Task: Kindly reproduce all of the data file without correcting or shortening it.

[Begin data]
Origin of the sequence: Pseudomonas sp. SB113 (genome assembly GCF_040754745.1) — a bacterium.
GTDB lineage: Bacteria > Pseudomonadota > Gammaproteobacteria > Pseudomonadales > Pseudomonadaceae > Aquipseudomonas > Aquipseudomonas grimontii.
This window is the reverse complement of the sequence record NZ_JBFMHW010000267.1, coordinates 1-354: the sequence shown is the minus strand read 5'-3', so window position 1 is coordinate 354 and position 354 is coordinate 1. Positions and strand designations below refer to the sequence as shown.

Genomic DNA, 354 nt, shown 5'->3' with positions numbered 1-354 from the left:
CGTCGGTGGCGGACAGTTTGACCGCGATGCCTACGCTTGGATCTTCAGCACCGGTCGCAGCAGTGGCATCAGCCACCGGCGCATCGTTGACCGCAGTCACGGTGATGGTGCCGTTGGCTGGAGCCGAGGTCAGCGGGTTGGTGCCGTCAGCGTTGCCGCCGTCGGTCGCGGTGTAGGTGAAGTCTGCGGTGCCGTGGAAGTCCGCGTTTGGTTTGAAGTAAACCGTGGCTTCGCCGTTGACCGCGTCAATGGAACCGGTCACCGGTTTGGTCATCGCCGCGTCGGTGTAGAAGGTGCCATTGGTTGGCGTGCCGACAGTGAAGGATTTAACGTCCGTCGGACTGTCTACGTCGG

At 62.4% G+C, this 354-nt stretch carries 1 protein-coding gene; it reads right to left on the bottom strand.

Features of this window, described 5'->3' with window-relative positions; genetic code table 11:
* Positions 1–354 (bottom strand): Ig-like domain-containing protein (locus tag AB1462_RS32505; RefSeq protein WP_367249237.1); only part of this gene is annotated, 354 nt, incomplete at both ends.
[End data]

Origin of the sequence: Pseudomonas sp. SB113 (genome assembly GCF_040754745.1) — a bacterium.
GTDB lineage: Bacteria > Pseudomonadota > Gammaproteobacteria > Pseudomonadales > Pseudomonadaceae > Aquipseudomonas > Aquipseudomonas grimontii.
This window is the reverse complement of the sequence record NZ_JBFMHW010000267.1, coordinates 1-354: the sequence shown is the minus strand read 5'-3', so window position 1 is coordinate 354 and position 354 is coordinate 1. Positions and strand designations below refer to the sequence as shown.

Genomic DNA, 354 nt, shown 5'->3' with positions numbered 1-354 from the left:
CGTCGGTGGCGGACAGTTTGACCGCGATGCCTACGCTTGGATCTTCAGCACCGGTCGCAGCAGTGGCATCAGCCACCGGCGCATCGTTGACCGCAGTCACGGTGATGGTGCCGTTGGCTGGAGCCGAGGTCAGCGGGTTGGTGCCGTCAGCGTTGCCGCCGTCGGTCGCGGTGTAGGTGAAGTCTGCGGTGCCGTGGAAGTCCGCGTTTGGTTTGAAGTAAACCGTGGCTTCGCCGTTGACCGCGTCAATGGAACCGGTCACCGGTTTGGTCATCGCCGCGTCGGTGTAGAAGGTGCCATTGGTTGGCGTGCCGACAGTGAAGGATTTAACGTCCGTCGGACTGTCTACGTCGG

At 62.4% G+C, this 354-nt stretch carries 1 protein-coding gene; it reads right to left on the bottom strand.

Features of this window, described 5'->3' with window-relative positions; genetic code table 11:
* Positions 1–354 (bottom strand): Ig-like domain-containing protein (locus tag AB1462_RS32505; RefSeq protein WP_367249237.1); only part of this gene is annotated, 354 nt, incomplete at both ends.